The Nevada Eighth Judicial District Court (EJDC) has been awarded an $874,097 U.S. Department of Justice Office of Justice Programs grant for Family Treatment Drug Court inpatient treatment and housing with intensive outpatient treat-ment. The court applied to the Justice Department for the much needed funding that will break down to approximately $291,365 a year. The grant will cover 13 residential beds and 13 housing slots with intensive outpatient treatment each year until Sept. 30, 2021. The funding will help to meet the court goal to improve outcomes through enhanced wrapa-round services to reunify families, increase parent treatment engagement and retention, decrease substance abuse and improve family functioning. The surge of opioid abuse has overwhelmed child welfare systems across the county and in our community.
"This Department of Justice grant is greatly needed and appreciated. The funding will go to address the crisis-level need in the Family Treatment Drug Court for housing and wraparound services," said District Court Chief Judge Linda Marie Bell. "Each family that achieves a successful outcome as a result of this funding will create a positive ripple effect for their children and the community."
The District Court Family Treatment Drug Court program is a voluntary program. Parents are typically referred to the pro-gram by their Department of Family Services (DFS) case manager and/or the judge presiding over their case. Participa-tion in the program involves either a written referral from the DFS case manager, and/or parental request to start the pro-gram.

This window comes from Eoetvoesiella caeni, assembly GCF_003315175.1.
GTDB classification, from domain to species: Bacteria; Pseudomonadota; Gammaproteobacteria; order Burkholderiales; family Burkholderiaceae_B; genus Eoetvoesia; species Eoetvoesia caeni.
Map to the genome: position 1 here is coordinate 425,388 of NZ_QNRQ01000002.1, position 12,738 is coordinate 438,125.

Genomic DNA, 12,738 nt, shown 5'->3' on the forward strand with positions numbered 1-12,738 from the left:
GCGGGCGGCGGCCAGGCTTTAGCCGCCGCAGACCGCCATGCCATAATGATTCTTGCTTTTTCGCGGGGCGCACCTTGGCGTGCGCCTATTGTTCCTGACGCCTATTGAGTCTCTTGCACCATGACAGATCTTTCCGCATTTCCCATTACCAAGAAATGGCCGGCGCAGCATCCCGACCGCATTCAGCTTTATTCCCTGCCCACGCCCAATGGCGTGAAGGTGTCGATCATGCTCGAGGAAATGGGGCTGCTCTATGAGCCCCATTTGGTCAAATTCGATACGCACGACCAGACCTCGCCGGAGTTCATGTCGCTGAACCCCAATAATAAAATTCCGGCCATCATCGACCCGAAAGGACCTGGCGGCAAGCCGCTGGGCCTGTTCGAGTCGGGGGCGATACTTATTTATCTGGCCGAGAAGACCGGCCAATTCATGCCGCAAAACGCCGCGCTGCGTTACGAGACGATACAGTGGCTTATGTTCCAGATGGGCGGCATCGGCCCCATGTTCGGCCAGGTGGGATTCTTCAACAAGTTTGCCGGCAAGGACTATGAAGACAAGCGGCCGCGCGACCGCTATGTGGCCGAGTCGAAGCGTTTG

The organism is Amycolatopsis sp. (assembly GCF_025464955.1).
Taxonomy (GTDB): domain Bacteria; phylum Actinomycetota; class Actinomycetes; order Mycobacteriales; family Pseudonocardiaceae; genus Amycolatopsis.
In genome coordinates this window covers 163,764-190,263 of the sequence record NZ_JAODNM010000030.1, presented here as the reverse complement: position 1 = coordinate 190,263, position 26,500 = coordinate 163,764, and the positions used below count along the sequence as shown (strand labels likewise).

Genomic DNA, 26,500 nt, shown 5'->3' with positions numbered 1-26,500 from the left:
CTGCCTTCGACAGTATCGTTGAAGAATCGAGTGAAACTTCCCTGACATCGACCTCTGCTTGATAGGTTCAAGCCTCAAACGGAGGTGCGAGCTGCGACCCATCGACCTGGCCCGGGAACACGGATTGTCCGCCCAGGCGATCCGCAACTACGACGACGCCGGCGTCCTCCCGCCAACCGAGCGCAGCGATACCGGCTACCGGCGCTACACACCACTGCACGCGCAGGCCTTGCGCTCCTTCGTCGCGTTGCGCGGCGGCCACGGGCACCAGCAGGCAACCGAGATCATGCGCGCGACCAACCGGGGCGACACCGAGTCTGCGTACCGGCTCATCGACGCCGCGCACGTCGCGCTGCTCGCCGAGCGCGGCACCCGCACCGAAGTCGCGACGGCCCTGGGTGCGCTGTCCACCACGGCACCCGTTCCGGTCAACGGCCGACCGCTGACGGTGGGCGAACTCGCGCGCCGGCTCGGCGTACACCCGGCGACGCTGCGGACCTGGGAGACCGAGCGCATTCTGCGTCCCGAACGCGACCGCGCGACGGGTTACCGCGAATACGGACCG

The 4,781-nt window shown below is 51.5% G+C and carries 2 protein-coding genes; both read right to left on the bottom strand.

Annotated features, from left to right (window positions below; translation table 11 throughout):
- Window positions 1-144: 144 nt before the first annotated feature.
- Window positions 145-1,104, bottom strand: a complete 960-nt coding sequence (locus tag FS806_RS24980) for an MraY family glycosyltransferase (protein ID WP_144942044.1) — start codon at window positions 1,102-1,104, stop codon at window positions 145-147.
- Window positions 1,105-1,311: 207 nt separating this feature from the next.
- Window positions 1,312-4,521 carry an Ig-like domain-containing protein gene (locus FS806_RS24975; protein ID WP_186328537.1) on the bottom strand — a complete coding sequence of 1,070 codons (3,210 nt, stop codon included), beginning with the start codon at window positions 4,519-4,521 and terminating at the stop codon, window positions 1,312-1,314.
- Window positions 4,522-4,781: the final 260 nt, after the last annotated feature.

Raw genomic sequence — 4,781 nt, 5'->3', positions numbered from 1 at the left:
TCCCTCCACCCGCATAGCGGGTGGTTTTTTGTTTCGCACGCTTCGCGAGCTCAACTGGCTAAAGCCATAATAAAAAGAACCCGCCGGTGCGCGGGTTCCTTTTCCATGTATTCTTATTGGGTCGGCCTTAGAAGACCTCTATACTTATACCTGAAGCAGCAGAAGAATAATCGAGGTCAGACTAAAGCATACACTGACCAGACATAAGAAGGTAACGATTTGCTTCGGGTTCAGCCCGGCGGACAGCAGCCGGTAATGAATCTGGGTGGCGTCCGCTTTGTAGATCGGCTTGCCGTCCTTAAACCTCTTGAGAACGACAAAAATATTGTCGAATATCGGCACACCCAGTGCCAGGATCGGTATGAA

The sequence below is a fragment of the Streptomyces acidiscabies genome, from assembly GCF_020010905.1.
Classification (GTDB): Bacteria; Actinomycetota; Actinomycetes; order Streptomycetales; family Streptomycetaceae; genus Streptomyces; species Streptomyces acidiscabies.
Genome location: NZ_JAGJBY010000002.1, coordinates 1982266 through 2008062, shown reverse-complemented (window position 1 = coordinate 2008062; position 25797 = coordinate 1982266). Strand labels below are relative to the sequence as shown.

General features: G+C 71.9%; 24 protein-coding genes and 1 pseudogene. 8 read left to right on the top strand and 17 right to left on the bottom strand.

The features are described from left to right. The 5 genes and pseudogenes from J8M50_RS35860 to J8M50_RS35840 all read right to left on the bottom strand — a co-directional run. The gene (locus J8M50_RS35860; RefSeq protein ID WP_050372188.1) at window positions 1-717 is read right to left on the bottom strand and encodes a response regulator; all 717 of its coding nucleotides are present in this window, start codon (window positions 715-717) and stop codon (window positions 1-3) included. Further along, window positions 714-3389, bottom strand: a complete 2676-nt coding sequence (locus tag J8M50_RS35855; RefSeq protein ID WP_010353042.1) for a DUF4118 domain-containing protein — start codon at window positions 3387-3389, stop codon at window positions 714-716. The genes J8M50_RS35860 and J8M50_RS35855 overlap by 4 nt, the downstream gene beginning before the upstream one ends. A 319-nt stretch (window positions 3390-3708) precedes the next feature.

"Every day in court, we see the toll drugs take on families. Parental addiction as a contributing factor for removal of chil-dren is a growing issue," said Judge Frank Sullivan who presides over the Family Treatment Drug Court. "This much needed funding gives us the ability to keep families intact as parents get the treatment and services they need to recover and care for their children."
Family Treatment Drug Court has four phases or milestones to assist the parent in working through the complex issues of their addiction and co-occurring disorders in a meaningful and manageable way. Incentives and sanctions are used to achieve success. Parents are typically required to attend court weekly in the initial stages of treatment. Drug and alcohol testing provides an accurate, timely and comprehensive assessment of substance use and treatment progress by partici-pants. The judge is provided updates on treatment attendance and progress, drug test results, and overall case status/progress.
The Nevada Eighth Judicial District Court specialty courts are an effective way to prevent participants from revolving through the justice system. The specialty courts include veterans court, mental health court, the OPEN program, drug court, felony DUI court, family treatment drug court and autism court. The court will begin a gambling treatment court on Oct. 19. The specialty courts are a great example of how the Eighth Judicial District Court is working to be efficient and effec-tive. District Court judges and staff continuously work to develop innovative ideas, improve efficiencies, address issues and improve access to justice. For more information about the courts, please visit our website at clarkcountycourts.us, Facebook.com/ClarkCountyCourts, Twitter at MPrice@LasVegasCourts, or blog at eighthjdcourt.wordpress.com.